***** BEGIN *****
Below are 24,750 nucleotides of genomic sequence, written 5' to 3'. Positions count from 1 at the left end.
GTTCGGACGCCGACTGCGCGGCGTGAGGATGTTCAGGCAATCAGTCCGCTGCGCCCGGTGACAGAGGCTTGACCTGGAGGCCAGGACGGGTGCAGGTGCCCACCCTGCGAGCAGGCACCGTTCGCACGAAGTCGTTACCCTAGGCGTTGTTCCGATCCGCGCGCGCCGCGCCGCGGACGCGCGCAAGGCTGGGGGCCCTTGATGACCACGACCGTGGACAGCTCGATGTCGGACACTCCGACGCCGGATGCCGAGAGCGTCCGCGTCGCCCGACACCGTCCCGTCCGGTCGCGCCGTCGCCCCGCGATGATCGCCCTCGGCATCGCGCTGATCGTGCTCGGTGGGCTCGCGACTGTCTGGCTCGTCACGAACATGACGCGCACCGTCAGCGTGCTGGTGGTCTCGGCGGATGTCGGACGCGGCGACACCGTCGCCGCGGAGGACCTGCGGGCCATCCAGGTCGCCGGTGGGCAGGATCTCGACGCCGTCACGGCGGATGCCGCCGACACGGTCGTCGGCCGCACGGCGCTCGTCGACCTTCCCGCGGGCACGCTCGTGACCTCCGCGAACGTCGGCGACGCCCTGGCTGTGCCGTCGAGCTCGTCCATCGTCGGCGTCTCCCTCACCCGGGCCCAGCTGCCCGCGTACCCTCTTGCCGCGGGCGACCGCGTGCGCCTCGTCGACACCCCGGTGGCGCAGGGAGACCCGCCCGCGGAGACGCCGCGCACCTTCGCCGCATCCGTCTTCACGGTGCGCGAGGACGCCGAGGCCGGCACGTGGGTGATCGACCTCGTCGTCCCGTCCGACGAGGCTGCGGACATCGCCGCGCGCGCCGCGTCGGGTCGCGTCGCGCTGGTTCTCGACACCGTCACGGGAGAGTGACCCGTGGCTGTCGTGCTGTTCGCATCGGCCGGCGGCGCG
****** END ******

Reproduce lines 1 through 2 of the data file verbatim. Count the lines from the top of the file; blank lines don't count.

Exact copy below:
Below are 24,750 nucleotides of genomic sequence, written 5' to 3'. Positions count from 1 at the left end.
GTTCGGACGCCGACTGCGCGGCGTGAGGATGTTCAGGCAATCAGTCCGCTGCGCCCGGTGACAGAGGCTTGACCTGGAGGCCAGGACGGGTGCAGGTGCCCACCCTGCGAGCAGGCACCGTTCGCACGAAGTCGTTACCCTAGGCGTTGTTCCGATCCGCGCGCGCCGCGCCGCGGACGCGCGCAAGGCTGGGGGCCCTTGATGACCACGACCGTGGACAGCTCGATGTCGGACACTCCGACGCCGGATGCCGAGAGCGTCCGCGTCGCCCGACACCGTCCCGTCCGGTCGCGCCGTCGCCCCGCGATGATCGCCCTCGGCATCGCGCTGATCGTGCTCGGTGGGCTCGCGACTGTCTGGCTCGTCACGAACATGACGCGCACCGTCAGCGTGCTGGTGGTCTCGGCGGATGTCGGACGCGGCGACACCGTCGCCGCGGAGGACCTGCGGGCCATCCAGGTCGCCGGTGGGCAGGATCTCGACGCCGTCACGGCGGATGCCGCCGACACGGTCGTCGGCCGCACGGCGCTCGTCGACCTTCCCGCGGGCACGCTCGTGACCTCCGCGAACGTCGGCGACGCCCTGGCTGTGCCGTCGAGCTCGTCCATCGTCGGCGTCTCCCTCACCCGGGCCCAGCTGCCCGCGTACCCTCTTGCCGCGGGCGACCGCGTGCGCCTCGTCGACACCCCGGTGGCGCAGGGAGACCCGCCCGCGGAGACGCCGCGCACCTTCGCCGCATCCGTCTTCACGGTGCGCGAGGACGCCGAGGCCGGCACGTGGGTGATCGACCTCGTCGTCCCGTCCGACGAGGCTGCGGACATCGCCGCGCGCGCCGCGTCGGGTCGCGTCGCGCTGGTTCTCGACACCGTCACGGGAGAGTGACCCGTGGCTGTCGTGCTGTTCGCATCGGCCGGCGGCGCG